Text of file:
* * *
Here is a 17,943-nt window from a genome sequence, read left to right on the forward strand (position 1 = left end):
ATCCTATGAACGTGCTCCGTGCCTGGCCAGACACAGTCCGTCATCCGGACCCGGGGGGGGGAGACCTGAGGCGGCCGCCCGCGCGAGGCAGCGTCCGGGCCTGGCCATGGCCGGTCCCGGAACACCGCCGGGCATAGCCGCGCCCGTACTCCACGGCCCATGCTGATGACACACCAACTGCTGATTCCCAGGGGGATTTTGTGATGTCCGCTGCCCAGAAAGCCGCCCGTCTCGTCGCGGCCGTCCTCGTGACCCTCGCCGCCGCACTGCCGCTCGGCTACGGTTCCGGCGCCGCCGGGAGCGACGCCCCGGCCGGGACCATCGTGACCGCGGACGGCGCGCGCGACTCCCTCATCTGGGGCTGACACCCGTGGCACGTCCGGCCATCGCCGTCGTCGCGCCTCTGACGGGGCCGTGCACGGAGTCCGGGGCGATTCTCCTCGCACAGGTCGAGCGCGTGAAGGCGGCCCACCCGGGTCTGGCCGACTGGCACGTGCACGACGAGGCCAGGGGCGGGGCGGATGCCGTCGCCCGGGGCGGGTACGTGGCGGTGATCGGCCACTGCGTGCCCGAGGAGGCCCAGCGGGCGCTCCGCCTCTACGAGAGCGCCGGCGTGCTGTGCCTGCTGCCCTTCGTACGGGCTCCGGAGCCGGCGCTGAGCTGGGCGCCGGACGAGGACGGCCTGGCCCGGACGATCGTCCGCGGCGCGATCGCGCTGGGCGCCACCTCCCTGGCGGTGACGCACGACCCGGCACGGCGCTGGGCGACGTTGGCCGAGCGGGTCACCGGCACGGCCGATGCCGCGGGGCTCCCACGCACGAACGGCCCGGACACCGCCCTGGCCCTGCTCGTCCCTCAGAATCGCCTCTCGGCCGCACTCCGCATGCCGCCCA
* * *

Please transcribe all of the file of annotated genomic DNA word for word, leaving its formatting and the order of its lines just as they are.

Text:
Here is a 17,943-nt window from a genome sequence, read left to right on the forward strand (position 1 = left end):
ATCCTATGAACGTGCTCCGTGCCTGGCCAGACACAGTCCGTCATCCGGACCCGGGGGGGGGAGACCTGAGGCGGCCGCCCGCGCGAGGCAGCGTCCGGGCCTGGCCATGGCCGGTCCCGGAACACCGCCGGGCATAGCCGCGCCCGTACTCCACGGCCCATGCTGATGACACACCAACTGCTGATTCCCAGGGGGATTTTGTGATGTCCGCTGCCCAGAAAGCCGCCCGTCTCGTCGCGGCCGTCCTCGTGACCCTCGCCGCCGCACTGCCGCTCGGCTACGGTTCCGGCGCCGCCGGGAGCGACGCCCCGGCCGGGACCATCGTGACCGCGGACGGCGCGCGCGACTCCCTCATCTGGGGCTGACACCCGTGGCACGTCCGGCCATCGCCGTCGTCGCGCCTCTGACGGGGCCGTGCACGGAGTCCGGGGCGATTCTCCTCGCACAGGTCGAGCGCGTGAAGGCGGCCCACCCGGGTCTGGCCGACTGGCACGTGCACGACGAGGCCAGGGGCGGGGCGGATGCCGTCGCCCGGGGCGGGTACGTGGCGGTGATCGGCCACTGCGTGCCCGAGGAGGCCCAGCGGGCGCTCCGCCTCTACGAGAGCGCCGGCGTGCTGTGCCTGCTGCCCTTCGTACGGGCTCCGGAGCCGGCGCTGAGCTGGGCGCCGGACGAGGACGGCCTGGCCCGGACGATCGTCCGCGGCGCGATCGCGCTGGGCGCCACCTCCCTGGCGGTGACGCACGACCCGGCACGGCGCTGGGCGACGTTGGCCGAGCGGGTCACCGGCACGGCCGATGCCGCGGGGCTCCCACGCACGAACGGCCCGGACACCGCCCTGGCCCTGCTCGTCCCTCAGAATCGCCTCTCGGCCGCACTCCGCATGCCGCCCA